From an early age, we are taught that we should share with other people. Whether it is toys or time, we become better people if we share our talents and treasures. With the proliferation of the internet and online digital technologies, sharing has never been easier; however, it is not with out consequences.
Photographs, stories, videos, and articles are just a sampling of the various types of content out there that many of us put on sites such as Facebook, Twitter, Google Buzz, and MySpace. But are we free to just post such content? We have free speech to say what we want under the First Amendment, right?
Not so fast. While we are certainly free to post anything that is originally created by us, we can’t place other peoples’ content online without their permission. For example, if we see an article that we like, we cannot copy it in its entirety and place it in our blog. We also can’t copy it in its entirety and email it to our distribution list. We need the author or copyright owner’s permission in order to do so (unless the article falls within the parameters of the Fair Use Doctrine, but that's for another post)
So what about those "Share" buttons we see neatly arranged at the beginning or end of an article? So long as we are sharing a link (URL) to a particular article, citing the source of the article, and letting the person(s) to whom you are sharing know where you found the article, you can continue to enjoy spreading the news without worrying about a claim that you are infringing on someone else’s work.
All in all, we can still share online as Mom originally taught us. We just want to share responsibly, so we can avoid unpleasant consequences under copyright law.
Are you a blogger? A lot of people like to add a photograph to their blog post and will grab an image off of Google Images or other search engines. This is actually Copyright Infringement. The images found on a search engine are not owned by the search engine and therefore they cannot grant you permission to use the image. The copyright lies with the creator (or any person/company who has bought the image from the photographer). The moment a photograph is created the image automatically becomes the copyrighted property of the photographer. In order to use photographs that you do not own, you must gain the permission of the images creator. This is an absolute if you are using the image or content in products for resale, license or other distribution. Even if you are using an image for purposes such a blog, e-newsletter or website, you still must have permission from the author to use the content. What if I credit the source? Crediting the source is a step in the right direction, but you still should always ask for permission or purchase the content before use. Some photographers do not mind and even love the exposure, and others, well, they want their royalties.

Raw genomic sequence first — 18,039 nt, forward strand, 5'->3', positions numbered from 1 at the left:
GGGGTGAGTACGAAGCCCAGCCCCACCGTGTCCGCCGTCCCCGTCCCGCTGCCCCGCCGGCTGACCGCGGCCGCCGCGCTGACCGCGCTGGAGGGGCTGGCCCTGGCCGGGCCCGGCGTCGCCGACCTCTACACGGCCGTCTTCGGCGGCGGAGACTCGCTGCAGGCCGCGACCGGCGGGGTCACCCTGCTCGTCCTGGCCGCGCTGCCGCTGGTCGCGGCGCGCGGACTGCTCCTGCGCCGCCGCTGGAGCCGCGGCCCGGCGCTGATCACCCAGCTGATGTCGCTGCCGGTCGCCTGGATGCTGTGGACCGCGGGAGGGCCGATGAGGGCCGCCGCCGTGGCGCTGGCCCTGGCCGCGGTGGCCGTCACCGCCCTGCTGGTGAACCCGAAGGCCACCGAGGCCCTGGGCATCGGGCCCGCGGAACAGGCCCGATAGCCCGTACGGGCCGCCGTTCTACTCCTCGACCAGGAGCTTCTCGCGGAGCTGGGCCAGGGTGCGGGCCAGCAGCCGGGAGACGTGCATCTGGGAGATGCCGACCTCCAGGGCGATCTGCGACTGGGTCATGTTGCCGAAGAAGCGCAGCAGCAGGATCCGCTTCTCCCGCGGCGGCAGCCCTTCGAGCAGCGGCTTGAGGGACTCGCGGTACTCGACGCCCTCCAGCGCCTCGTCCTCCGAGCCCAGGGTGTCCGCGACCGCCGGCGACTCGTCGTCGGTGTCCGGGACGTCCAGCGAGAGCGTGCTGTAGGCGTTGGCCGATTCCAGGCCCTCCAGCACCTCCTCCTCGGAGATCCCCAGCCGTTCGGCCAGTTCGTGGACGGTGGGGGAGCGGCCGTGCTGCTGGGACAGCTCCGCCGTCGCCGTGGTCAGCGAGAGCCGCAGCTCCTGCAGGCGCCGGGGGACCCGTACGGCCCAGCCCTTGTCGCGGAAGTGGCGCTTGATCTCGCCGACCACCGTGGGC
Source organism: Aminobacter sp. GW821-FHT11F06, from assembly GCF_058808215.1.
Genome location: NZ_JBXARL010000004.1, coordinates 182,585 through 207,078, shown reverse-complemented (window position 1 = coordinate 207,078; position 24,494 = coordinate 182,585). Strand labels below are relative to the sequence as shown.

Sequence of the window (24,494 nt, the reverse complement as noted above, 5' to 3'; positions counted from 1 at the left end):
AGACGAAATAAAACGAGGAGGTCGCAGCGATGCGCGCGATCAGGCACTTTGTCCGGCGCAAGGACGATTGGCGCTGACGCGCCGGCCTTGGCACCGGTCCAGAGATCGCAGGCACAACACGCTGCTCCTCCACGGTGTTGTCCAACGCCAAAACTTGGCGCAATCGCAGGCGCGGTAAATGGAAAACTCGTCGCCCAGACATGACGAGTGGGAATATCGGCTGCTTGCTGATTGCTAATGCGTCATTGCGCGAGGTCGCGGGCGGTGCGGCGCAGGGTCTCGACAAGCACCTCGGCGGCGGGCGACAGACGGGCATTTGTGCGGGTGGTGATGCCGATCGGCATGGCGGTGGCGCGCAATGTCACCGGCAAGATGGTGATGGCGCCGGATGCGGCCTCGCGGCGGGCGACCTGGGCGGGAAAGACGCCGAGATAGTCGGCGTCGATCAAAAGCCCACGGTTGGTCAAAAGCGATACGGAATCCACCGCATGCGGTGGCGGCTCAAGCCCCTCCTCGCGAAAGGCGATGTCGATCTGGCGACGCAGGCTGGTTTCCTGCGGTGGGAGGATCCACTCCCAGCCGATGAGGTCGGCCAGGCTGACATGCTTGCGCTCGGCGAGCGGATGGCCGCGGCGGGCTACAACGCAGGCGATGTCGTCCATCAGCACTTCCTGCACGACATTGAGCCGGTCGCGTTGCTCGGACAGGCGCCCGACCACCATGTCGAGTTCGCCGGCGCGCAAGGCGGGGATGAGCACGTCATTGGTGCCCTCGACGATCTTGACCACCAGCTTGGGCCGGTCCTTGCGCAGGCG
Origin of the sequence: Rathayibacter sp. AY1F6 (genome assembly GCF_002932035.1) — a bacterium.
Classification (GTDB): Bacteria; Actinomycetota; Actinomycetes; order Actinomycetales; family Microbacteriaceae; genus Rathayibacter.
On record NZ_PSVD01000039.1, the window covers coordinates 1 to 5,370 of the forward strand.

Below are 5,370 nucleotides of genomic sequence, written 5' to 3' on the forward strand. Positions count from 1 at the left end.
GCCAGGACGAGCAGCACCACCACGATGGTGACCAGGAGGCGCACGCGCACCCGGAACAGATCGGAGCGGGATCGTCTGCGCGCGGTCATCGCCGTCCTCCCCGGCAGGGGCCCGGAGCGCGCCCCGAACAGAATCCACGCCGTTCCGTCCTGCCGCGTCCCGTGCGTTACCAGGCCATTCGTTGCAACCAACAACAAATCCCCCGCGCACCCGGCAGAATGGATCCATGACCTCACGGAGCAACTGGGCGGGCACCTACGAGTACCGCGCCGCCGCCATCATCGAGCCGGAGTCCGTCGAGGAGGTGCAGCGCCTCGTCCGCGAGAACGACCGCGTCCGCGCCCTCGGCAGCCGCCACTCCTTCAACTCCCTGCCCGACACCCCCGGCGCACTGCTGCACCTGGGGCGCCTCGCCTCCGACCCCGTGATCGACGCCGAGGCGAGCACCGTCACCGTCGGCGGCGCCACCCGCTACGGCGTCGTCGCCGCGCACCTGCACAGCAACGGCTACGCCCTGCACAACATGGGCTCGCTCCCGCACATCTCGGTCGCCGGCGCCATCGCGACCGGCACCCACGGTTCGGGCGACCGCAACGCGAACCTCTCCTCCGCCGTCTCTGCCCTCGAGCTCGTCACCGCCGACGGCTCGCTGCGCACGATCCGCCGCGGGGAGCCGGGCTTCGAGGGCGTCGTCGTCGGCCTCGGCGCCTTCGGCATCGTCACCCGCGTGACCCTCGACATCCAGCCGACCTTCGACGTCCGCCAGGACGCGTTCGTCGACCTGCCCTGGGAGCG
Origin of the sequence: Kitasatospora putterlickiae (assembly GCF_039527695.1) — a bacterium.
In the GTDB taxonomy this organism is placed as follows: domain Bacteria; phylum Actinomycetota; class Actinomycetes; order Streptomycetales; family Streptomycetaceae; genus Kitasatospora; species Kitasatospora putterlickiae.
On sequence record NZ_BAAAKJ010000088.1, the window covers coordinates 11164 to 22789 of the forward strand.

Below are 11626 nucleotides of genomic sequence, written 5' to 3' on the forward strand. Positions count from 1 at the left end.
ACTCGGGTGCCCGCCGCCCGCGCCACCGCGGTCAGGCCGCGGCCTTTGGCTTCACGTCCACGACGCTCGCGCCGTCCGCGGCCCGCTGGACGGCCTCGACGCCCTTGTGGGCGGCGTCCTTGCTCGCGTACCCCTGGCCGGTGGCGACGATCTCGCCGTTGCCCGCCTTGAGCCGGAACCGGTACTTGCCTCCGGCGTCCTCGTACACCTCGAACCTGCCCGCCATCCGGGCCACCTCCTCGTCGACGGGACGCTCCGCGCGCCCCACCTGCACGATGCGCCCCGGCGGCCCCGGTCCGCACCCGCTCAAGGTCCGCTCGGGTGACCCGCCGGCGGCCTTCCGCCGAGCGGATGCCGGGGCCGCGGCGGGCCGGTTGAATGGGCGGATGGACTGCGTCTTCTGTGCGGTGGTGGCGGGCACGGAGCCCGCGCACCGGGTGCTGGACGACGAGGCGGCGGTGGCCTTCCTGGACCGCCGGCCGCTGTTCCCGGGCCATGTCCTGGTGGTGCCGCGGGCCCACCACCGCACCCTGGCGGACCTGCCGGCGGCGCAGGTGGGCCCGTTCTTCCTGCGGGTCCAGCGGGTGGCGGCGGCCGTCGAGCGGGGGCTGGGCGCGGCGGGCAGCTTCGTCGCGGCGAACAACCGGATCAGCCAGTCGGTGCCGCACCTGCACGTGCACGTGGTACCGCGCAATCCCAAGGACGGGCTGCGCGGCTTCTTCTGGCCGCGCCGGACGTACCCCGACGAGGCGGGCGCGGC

**From Google's Permissions web page
Google Logo and Screenshot Permissions:
" You don’t need our permission when you want to use a standard, unaltered Google screenshot (an image of our homepage or search results page) in either print (book, magazine, journal, newspaper) or digital (web page, DVD, CD) formats for an instructive or illustrative purpose. Examples include screenshots of:
• a Google search results page
• search results indicating where sponsored links are
• an Advanced Search page
• search results for a query you show
This use must be unaltered: You can’t superimpose graphics, photos, or ad copy on the screenshot or change the look of the screen-captured image in any other way.
Please note that using a screenshot of a Google search results page in connection with advertising your products or services (for instance, showing a top ranking on Google) is not considered instructive or illustrative, and therefore is not permitted."